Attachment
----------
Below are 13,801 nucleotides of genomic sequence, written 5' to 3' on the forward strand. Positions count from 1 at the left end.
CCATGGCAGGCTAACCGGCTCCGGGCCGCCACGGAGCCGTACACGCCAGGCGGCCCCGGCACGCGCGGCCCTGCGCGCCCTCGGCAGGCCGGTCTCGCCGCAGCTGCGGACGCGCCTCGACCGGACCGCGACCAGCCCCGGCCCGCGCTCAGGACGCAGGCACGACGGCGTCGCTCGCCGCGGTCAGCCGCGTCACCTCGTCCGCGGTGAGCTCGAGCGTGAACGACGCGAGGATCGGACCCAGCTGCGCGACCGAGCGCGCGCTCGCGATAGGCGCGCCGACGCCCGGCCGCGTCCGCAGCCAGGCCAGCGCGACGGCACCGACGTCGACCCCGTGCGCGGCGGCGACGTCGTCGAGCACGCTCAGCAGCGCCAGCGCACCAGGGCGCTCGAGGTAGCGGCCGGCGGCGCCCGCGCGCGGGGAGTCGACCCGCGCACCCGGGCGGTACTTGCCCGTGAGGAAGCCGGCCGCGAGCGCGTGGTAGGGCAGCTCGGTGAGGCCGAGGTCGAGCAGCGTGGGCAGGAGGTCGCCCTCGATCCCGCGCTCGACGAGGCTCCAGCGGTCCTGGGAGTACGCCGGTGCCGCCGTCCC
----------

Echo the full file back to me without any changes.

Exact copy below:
Below are 13,801 nucleotides of genomic sequence, written 5' to 3' on the forward strand. Positions count from 1 at the left end.
CCATGGCAGGCTAACCGGCTCCGGGCCGCCACGGAGCCGTACACGCCAGGCGGCCCCGGCACGCGCGGCCCTGCGCGCCCTCGGCAGGCCGGTCTCGCCGCAGCTGCGGACGCGCCTCGACCGGACCGCGACCAGCCCCGGCCCGCGCTCAGGACGCAGGCACGACGGCGTCGCTCGCCGCGGTCAGCCGCGTCACCTCGTCCGCGGTGAGCTCGAGCGTGAACGACGCGAGGATCGGACCCAGCTGCGCGACCGAGCGCGCGCTCGCGATAGGCGCGCCGACGCCCGGCCGCGTCCGCAGCCAGGCCAGCGCGACGGCACCGACGTCGACCCCGTGCGCGGCGGCGACGTCGTCGAGCACGCTCAGCAGCGCCAGCGCACCAGGGCGCTCGAGGTAGCGGCCGGCGGCGCCCGCGCGCGGGGAGTCGACCCGCGCACCCGGGCGGTACTTGCCCGTGAGGAAGCCGGCCGCGAGCGCGTGGTAGGGCAGCTCGGTGAGGCCGAGGTCGAGCAGCGTGGGCAGGAGGTCGCCCTCGATCCCGCGCTCGACGAGGCTCCAGCGGTCCTGGGAGTACGCCGGTGCCGCCGTCCC